Generally speaking, the public is accepting of current practices in medical research. Aside from a small few who consider it unethical, most don't question the use of animals, but unless we speak out against this nothing is going to change. We can't just say that it's cruel; we have to say why. We need to make these researchers more accountable and I believe the best way to influence them is through our pockets, that is, through our choice of whom we donate to.
Q. What successes have you had so far?
A. It's very difficult to claim any successes in such a short duration. We were formed only last year. Our only real success would be the elimination of, or at the very least a reduction in, animal experiments. These however are long-term strategies. I'd like to think that the public response I have received so far could be considered a success. There are many people in the community who feel exactly as I did about donating to charities and they have expressed gratitude that we now have this resource available.
Q. Where are you heading with HCA?
A. I see HCA as being a benchmark that medical and health charities will look towards. Once researchers and institutions see that the public has a preference for donating to non-animal research they will need to reconsider their current practices. And I'm sure that once the public learns more about animal-based research -- about the scientific arguments and not just concern for animals -- they will oppose it.
Q. How can we help?
A. First and foremost, before you make a donation to any health or medical charity, ensure that it is a 'humane charity' (as listed by us).
Secondly, we need people to question their favourite charities and ask them whether they conduct or support animal-based research. If they answer yes, then explain to them that you will no longer support their work as it goes against your principles. If they answer no, then suggest they contact us to qualify for listing on our site. We need charities to look to us to obtain approval by the public.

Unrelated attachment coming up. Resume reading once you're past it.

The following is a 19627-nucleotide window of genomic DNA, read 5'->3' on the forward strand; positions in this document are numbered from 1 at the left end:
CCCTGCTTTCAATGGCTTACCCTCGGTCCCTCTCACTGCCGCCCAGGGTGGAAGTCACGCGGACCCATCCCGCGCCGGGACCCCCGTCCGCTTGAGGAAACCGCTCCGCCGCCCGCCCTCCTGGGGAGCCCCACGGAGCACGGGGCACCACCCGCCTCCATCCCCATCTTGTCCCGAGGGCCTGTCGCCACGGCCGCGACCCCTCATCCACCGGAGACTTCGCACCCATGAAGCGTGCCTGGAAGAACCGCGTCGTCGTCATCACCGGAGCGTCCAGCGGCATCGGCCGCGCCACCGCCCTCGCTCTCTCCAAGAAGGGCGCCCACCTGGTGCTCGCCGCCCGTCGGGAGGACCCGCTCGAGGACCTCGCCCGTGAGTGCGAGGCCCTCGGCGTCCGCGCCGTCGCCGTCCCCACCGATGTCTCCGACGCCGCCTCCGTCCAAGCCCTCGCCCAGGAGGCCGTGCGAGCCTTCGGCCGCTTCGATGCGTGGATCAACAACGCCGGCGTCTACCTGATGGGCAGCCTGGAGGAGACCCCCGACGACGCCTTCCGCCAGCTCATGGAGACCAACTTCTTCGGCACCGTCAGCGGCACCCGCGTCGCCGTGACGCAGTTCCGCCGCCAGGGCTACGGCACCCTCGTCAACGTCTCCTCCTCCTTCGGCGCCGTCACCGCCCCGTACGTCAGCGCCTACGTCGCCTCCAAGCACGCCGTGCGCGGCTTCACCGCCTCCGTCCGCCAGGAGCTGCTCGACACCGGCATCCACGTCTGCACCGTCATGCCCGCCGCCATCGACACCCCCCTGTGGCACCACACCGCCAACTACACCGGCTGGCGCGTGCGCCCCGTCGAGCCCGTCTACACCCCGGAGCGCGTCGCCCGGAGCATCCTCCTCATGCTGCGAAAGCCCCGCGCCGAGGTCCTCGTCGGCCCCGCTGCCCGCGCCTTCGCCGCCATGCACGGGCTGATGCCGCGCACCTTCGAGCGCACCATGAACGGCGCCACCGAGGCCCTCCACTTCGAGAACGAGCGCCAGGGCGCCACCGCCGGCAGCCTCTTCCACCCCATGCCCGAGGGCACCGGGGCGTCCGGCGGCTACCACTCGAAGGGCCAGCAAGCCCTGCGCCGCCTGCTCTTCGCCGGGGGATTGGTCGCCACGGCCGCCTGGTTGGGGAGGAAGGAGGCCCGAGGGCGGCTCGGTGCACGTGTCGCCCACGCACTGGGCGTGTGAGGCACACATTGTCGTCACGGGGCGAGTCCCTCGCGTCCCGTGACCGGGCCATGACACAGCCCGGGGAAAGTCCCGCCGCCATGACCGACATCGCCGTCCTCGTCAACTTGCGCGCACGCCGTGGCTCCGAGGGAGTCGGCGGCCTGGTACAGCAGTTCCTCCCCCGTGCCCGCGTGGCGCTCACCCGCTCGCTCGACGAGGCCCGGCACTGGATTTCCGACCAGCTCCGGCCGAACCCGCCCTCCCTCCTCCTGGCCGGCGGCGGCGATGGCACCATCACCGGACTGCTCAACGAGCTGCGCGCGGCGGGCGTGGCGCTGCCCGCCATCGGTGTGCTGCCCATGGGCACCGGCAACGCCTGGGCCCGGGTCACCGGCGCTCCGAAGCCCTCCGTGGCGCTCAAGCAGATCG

Finally, be informed. In discussions with others, don't just say that animal experiments are cruel or wrong -- tell them why! Explain why they are ethically unjustified and how they produce misleading data.
If you are on the HCA supporter database we can keep you informed about what charities are added to our list, and with general news items about animal experiments and calls for action. You can join our support base by sending your name, address and email address to
Q. Many, many people want to know where their money is going. What are you offering people that is different from, say, ethical investments?
A. Donating to charity is very different to ethical investments. With charities you don't get a return for your money, except for the satisfaction of knowing you are contributing to a needy cause. What Humane Charities Australia offers is an assurance that people can donate to a worthy charity of their choice, but without compromising their own values and supporting animal exploitation.
I guess what we provide, then, are peace of mind, and a move towards a more humane future for both humans and animals.
Humane Charities Australia Inc -- Encouraging ethical medical research: Compassionate Kidz! -- Introducing children to animal rights: